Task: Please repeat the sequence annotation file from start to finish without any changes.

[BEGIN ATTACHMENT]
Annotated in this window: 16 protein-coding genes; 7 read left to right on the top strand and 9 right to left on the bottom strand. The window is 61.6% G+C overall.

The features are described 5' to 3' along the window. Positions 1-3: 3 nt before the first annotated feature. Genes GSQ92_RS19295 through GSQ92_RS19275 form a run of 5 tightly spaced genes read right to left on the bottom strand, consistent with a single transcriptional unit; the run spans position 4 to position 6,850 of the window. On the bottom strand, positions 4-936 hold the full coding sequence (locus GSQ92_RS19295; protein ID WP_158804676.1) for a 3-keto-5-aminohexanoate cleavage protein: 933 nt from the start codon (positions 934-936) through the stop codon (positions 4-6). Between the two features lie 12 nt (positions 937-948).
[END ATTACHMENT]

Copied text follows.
Annotated in this window: 16 protein-coding genes; 7 read left to right on the top strand and 9 right to left on the bottom strand. The window is 61.6% G+C overall.

The features are described 5' to 3' along the window. Positions 1-3: 3 nt before the first annotated feature. Genes GSQ92_RS19295 through GSQ92_RS19275 form a run of 5 tightly spaced genes read right to left on the bottom strand, consistent with a single transcriptional unit; the run spans position 4 to position 6,850 of the window. On the bottom strand, positions 4-936 hold the full coding sequence (locus GSQ92_RS19295; protein ID WP_158804676.1) for a 3-keto-5-aminohexanoate cleavage protein: 933 nt from the start codon (positions 934-936) through the stop codon (positions 4-6). Between the two features lie 12 nt (positions 937-948).